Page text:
Culture, not the law, should muzzle Zundel
by A. Alan Borovoy
The Toronto Star
Thursday, November 6, 1997 page A29
Some people will go to great lengths--understandably but unwisely--to muzzle Nazi sympathizer Ernst Zundel.
First, they laid a charge of spreading false news against him. That produced a Supreme court decision ruling the false news section unconstitutional. More recently, there was an attempt to nail him under the anti-hate section of the Criminal Code. But that requires the consent of the attorney-general and, in any event, the police are reportedly less than enthusiastic about such investigations.
The latest effort--undertaken by the Toronto mayor's committee on race relations and activist Sabina Citron--is a complaint under the section of the federal Human Right Act prohibiting telephone "hate messages". Since there is evidence that Zundel currently operates a Web site on the Internet and since access to the Internet is activated telephonically, the complainants are hoping that his action will produce success. Apparently, the Canadian Human Rights Commission has been persuaded: it has set up a human rights tribunal to decide the issue.
It's hard not to sympathize with the complaint. After all, Zundel's brand of Holocaust denial qualifies as one of the most malevolent obscenities ever inflicted on the Canadian public. As one writer so eloquently declared: It wasn't enough for yesterday's Nazis to extinguish 6 million Jewish lives; their modern sympathizers seek to extinguish 6 million Jewish deaths.
But the problem is that the applicable section of the Human Rights Act represents a particular danger to freedom of speech. The section targets statements that are "likely to expose" anyone to "hatred or contempt" on grounds that include race, religion, nationality, and ethnicity. Unlike even the anti-hate section of the Criminal Code, this provision does not require a guilty intent and there is no defence of truth or a reasonable belief in the truth of the statements at issue.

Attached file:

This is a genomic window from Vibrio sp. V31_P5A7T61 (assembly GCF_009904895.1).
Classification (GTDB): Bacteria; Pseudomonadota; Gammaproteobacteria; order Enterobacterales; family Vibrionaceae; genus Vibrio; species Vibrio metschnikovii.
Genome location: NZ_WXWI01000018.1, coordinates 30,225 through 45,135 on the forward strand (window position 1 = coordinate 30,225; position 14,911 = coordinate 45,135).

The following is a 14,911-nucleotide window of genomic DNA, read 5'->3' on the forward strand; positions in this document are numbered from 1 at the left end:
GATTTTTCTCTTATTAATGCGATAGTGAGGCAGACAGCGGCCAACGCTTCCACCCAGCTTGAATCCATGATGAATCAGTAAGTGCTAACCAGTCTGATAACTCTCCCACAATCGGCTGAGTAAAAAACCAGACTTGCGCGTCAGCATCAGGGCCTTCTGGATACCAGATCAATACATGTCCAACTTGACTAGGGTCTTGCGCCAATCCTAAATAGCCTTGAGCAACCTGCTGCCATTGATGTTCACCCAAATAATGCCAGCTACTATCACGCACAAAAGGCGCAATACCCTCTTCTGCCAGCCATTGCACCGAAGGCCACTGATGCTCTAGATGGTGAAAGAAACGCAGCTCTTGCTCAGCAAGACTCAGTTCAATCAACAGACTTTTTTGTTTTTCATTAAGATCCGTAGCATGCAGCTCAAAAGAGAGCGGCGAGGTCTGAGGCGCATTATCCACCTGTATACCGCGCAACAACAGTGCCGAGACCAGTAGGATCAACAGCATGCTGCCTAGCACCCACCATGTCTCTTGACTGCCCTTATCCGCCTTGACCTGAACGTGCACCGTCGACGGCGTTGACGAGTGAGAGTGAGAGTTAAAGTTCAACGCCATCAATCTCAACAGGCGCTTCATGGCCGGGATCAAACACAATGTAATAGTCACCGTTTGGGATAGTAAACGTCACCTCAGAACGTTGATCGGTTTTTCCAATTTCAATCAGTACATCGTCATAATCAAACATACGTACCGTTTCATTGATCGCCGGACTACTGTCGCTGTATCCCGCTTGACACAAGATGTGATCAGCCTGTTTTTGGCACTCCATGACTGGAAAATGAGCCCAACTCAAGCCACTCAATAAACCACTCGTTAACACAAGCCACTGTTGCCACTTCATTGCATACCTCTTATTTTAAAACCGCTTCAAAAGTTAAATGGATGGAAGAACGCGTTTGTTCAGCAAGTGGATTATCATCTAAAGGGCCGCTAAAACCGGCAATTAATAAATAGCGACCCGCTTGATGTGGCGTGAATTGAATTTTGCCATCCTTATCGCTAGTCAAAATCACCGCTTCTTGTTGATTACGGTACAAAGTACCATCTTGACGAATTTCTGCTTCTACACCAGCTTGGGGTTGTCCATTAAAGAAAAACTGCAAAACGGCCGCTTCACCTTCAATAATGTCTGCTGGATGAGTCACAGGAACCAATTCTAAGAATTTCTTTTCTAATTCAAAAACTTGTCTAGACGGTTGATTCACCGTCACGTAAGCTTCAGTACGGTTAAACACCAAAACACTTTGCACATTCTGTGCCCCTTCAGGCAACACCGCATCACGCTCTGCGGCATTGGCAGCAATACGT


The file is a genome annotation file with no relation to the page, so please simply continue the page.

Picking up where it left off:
On this basis, truthful Internet discussions of racial, religious, or ethnic warfare in Bosnia, Rwanda, or Northern Ireland could very well run afoul of the federal Human Rights Act. Couldn't such discussions be seen as "likely to expose" Serbs, Croats, Muslims, Hutus, Tutsis, Catholics, or Protestants to hatred or contempt? Or, suppose Daniel Goldhagen's recent book, "Hitler's Willing Executioners", was posted on the Internet? Since the book argues that German people by the thousands participated eagerly in the Holocaust, might it not be said that the book is "likely to expose" a whole generation of Germans to hatred or contempt? In view of how much anti-Semitism existed in Nazi-occupied Europe during the war, it might, therefore, be unlawful simply to tell the truth about the Holocaust over the Internet.
In a democratic society that values freedom of speech, the goal with the likes of Ernst Zundel should be not to muzzle them, but to marginalize them. The law should let them speak, but the culture should ensure that they lack the influence to persuade.
Fortunately, in our society now, Zundel is already devoid of influence: He amounts to little more than a trivial irritation. Although he may have become well-known, his notoriety is more attributable to the efforts of those who seek to silence him than to those who wish to follow him. Ironically, if it had not been for Zundel's enemies, few people would ever have heard of him.
In any event, with or without the publicity, his Holocaust-denying invective has assured him the universal contempt of Canadians.
While he must be ever vigilant about such characters, they do not warrant the serious risks to freedom of speech that are triggered by the current case.
A.Alan Borovoy is general counsel for The Canadian Civil Liberties Association.
Copyright © 1997 by A. Alan Borovoy
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